Sunday, September 5, 2010

Has Aliyah (Jewish Immigration to Israel) From North America Peaked – Or is It Stalling?

Here's something that caught my eye. In today's Haaretz there was an article about the "sharp rise" in aliyah since last calendar year (the calendar in question is the Jewish one), in fact, 18%. This is the second year in a row that there was such a rise. Jewish Agency's Natan Sharansky put the good news succinctly:

"After 10 years during which we saw less and less immigrants, now we see an increase," said Sharansky yesterday at a press conference at the Jewish Agency's Jerusalem headquarters. "This year there were more immigrants from the former Soviet Union, more immigrants from the United States, from Britain and from South Africa - there's an increase from almost everywhere."

From the Hebrew version we learn that 5,130 Jews made aliyah from English-speaking countries, but the Jewish Agency didn't say what percentage increase that was, and understandably so – the increase was lower than in previous years.

That struck me as odd. I personally know people making aliyah from America, and I have been to the sleek new offices of Nefesh b'Nefesh, the organization that since 2002 markets and organizes aliyah. The stories in the media of the last few years have been about the sharp rise in the number of North American immigrations from year to year. Here's one from 2007. And here's one from the Wall Street Journal at the end of 2009. And what about all those pictures in August of plane-loads arriving?

But a comparison of the first six months of 2010 (1707) with the same time frame in 2009 (1746), using the figures from the Ministry of Absorption, shows a slight drop in aliyah from North America this year. (The biggest month is traditionally August.) The numbers, of course, are still good compared with five years ago, but they are so small as to be insignificant in the greater scheme of things.

So what should we conclude from this? That despite the efforts of Birthright and Nefesh b'Nefesh, and despite the continuing recession in America, and the relatively good economic times in Israel, or the ability to live in one country and work in another – that despite these and other facts, the "mini-boom" in aliyah from America has peaked?

Or would it be better to infer that the numbers of new immigrants to Israel is so miniscule that an overall rise in 18% (depending on how you count, and whom you rely on for your statistics) means very little – in fact, it means an increase of a mere ¼ of 1 percent of Israel's population (7,308,800).

Since the waning of the Russian aliyah in the early 1990's, there has been no numerically significant aliyah, which is why the per cent increases can be so big. Isn't it past time to reformulate the Law of Return to be more in keeping with immigration policies of the nations of the world? Preference can be given to people fleeing religious persecution – but no more than that.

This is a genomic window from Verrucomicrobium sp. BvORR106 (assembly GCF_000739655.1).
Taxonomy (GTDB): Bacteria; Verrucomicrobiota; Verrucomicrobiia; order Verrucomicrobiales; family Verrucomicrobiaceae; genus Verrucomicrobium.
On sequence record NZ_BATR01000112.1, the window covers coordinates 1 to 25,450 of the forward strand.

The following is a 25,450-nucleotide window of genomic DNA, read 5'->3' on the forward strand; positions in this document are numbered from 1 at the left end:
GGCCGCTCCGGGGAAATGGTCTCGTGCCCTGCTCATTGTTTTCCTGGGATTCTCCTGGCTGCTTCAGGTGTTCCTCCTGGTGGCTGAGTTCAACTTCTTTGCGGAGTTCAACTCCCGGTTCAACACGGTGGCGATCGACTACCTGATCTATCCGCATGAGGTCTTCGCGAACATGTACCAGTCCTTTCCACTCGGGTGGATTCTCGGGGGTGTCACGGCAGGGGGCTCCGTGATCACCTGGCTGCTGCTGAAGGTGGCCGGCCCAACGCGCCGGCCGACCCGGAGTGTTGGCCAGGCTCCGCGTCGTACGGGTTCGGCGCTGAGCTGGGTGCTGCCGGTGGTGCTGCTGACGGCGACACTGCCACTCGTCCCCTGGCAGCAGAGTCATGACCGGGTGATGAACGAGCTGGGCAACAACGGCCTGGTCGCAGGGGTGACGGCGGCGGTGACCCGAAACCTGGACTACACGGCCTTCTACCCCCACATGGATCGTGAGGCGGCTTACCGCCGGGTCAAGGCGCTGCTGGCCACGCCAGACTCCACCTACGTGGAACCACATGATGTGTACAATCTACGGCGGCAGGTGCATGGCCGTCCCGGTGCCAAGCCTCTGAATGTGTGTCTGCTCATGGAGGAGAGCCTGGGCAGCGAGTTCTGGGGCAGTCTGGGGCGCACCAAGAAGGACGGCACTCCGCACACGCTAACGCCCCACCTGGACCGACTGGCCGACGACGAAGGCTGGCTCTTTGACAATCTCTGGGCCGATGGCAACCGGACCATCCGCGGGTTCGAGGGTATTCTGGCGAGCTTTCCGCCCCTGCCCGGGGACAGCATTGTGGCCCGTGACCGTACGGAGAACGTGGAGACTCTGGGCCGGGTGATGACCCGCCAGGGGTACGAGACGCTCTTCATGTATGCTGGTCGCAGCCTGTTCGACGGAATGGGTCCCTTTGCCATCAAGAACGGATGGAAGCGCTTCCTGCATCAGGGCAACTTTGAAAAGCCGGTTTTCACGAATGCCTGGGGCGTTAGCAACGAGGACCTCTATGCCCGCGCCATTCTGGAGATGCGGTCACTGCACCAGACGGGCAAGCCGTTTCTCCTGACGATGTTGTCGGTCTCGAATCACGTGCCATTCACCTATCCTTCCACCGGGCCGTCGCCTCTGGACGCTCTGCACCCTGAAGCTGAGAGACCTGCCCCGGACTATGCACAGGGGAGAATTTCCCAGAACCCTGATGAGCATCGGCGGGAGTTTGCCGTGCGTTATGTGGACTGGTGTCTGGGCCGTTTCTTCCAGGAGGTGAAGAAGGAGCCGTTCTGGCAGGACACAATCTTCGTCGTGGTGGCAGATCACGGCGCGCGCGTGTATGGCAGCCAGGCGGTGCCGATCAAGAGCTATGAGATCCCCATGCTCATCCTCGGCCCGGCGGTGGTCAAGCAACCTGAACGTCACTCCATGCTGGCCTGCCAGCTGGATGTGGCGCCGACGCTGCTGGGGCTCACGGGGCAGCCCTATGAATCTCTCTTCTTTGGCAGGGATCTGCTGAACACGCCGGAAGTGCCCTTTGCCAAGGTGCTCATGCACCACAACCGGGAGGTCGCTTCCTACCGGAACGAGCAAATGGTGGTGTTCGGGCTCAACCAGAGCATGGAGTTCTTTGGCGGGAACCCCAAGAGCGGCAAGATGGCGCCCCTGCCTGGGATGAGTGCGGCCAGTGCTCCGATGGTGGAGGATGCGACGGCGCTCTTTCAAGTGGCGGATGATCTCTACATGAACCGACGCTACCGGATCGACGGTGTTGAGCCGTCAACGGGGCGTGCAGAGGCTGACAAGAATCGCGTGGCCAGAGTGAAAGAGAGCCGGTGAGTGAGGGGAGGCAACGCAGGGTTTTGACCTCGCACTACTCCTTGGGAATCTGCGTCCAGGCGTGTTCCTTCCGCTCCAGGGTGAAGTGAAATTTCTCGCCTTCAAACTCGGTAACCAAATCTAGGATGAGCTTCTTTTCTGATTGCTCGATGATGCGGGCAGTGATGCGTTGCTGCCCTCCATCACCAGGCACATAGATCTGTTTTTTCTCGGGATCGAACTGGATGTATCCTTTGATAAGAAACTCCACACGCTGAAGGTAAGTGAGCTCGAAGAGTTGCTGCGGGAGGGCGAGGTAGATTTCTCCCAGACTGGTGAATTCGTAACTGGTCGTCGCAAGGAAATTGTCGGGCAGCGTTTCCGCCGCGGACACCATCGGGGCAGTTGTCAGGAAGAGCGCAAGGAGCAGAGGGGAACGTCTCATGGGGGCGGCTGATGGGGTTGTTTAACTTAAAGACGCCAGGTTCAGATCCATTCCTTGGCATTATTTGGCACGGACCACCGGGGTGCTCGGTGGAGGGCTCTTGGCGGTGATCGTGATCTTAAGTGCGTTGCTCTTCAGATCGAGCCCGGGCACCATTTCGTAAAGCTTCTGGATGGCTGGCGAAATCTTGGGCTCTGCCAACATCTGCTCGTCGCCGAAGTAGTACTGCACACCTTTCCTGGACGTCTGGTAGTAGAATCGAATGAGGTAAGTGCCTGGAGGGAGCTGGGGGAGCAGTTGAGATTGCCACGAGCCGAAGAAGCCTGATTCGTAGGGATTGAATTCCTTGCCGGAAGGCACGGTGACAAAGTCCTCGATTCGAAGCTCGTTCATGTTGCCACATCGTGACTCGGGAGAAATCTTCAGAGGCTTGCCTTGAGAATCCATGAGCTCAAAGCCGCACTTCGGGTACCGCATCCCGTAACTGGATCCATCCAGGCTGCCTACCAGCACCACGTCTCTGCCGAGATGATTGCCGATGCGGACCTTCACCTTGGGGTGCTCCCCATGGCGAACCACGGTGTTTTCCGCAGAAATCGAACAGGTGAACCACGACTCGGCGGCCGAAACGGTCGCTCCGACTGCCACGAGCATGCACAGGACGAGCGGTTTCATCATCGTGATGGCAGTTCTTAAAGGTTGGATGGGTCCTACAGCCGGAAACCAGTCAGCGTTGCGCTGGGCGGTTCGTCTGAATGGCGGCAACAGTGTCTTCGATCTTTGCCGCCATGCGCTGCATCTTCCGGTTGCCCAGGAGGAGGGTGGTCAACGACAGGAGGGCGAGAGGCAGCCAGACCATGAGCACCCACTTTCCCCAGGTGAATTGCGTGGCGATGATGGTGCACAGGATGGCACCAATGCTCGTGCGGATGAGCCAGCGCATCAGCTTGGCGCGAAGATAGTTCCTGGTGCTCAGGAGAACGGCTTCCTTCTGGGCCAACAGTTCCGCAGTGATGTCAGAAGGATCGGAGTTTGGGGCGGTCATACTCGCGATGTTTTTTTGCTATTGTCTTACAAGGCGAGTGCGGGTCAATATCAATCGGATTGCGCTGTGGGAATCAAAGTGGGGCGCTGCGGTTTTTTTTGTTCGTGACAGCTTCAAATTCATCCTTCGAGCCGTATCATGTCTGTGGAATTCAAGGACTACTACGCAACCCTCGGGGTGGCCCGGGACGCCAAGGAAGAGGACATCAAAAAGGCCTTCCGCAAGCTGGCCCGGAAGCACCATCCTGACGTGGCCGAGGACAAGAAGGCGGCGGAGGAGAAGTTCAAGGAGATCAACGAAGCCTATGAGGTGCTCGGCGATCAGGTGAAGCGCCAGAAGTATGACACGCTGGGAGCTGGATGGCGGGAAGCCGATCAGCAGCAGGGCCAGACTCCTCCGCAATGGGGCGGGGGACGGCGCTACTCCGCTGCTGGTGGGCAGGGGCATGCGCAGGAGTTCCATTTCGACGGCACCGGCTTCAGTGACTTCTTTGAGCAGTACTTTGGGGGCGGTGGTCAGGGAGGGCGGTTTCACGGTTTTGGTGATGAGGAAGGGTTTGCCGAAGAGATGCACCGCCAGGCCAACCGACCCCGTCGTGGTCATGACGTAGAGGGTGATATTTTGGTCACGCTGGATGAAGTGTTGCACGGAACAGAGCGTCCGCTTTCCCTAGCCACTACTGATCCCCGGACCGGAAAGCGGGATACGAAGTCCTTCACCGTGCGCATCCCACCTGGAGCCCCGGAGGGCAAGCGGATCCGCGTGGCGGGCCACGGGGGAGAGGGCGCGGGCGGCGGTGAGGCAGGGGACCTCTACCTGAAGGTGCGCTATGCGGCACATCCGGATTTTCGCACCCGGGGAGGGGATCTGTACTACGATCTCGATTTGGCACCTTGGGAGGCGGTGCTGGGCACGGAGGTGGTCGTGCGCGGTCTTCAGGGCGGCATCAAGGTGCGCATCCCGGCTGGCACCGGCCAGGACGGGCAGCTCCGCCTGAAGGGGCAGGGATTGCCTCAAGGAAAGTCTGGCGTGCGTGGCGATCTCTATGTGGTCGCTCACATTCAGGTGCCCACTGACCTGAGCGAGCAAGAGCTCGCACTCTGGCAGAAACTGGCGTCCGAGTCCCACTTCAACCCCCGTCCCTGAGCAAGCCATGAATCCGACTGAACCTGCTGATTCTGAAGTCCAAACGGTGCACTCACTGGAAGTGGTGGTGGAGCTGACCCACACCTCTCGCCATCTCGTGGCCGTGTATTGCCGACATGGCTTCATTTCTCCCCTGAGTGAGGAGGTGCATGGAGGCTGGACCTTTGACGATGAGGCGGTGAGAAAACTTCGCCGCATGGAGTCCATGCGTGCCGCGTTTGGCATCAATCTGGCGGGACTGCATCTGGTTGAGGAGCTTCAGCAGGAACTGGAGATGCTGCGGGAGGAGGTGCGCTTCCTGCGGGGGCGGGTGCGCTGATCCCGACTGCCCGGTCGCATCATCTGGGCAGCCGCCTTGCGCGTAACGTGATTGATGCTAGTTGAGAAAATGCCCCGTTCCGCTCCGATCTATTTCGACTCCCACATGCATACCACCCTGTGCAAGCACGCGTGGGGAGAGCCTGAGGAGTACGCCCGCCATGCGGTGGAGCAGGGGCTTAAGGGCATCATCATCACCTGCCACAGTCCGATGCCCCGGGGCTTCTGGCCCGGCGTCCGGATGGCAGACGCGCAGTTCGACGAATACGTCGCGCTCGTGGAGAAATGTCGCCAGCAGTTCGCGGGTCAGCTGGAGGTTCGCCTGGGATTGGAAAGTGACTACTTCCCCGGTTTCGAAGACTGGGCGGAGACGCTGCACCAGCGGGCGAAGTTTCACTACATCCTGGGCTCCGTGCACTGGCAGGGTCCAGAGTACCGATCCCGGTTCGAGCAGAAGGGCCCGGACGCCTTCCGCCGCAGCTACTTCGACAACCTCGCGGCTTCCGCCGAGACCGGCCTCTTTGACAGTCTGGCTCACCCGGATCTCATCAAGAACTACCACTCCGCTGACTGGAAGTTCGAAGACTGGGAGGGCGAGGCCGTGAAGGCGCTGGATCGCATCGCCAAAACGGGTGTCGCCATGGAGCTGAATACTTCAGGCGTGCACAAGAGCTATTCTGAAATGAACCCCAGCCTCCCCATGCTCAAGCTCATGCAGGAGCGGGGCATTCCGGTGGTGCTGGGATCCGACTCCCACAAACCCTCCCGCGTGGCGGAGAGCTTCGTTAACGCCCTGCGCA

Or, even better, to replace it with an immigration law that gives some preference to the two major national groups, Jews and Palestinians?


Tord Steiro said...
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Anonymous said...
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Elliot said...
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Eric said...
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Jerry Haber said...
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Anonymous said...
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Elliot said...

Anonymous said...

Jerry Haber said...

To the commenters,

Blogger just put in a new spam function and I misread it. So I inadvertently deleted a zillion of comments.

My apologies. Won't happen again.

Jerry Haber said...

I mistakenly instructed Blogger to "remove content" which I thought just cleared my screen. I didn't know that it deleted comments.

Sorry. Won't happen again.

By the way, to arrive at the conclusion that North American Aliyah had stalled, I simply compared the first six months of 2010 with the first six months of 2009, using the ministry of absorption website. Since I didn't include August of either years (not yet available for 2010), the comparison was not skewed, as one inattentive Anonymous (who missed the link to the Ministry of Absorption website) thought

Jerry Haber said...

Elliot has left a new comment on your post "Has Aliyah (Jewish Immigration to Israel) From Nor...":

Jerry -
Israel has become increasingly more attractive to Orthodox Jews of all stripes. In the past it was the Bnai Akiva folks had an ideology to live up to.
Now, is is quite normal for so-called black hats to move to Israel. It is not a good sign for Israel that it can only draw on Orthodox Jews.
What I see is that Jews speak the rhetoric of Israel being their refuge but they don't actually mean it.
For the vast majority of Jews, Israel has reverted to its age-old function as a place of pilgrimage.

Jerry Haber said...

I have seen an increased effort to recruit normal people from US, UK, Australia to "make aliyah". My daughter is one, following a namby-pamby Birthright trip , she signed up as a 6-month volunteer for several admirable agencies. Emmphasis seemed to be on Americans, Britsigh, Australian kids on non-orthodox families, but with committment to Western tolerance and civil rights.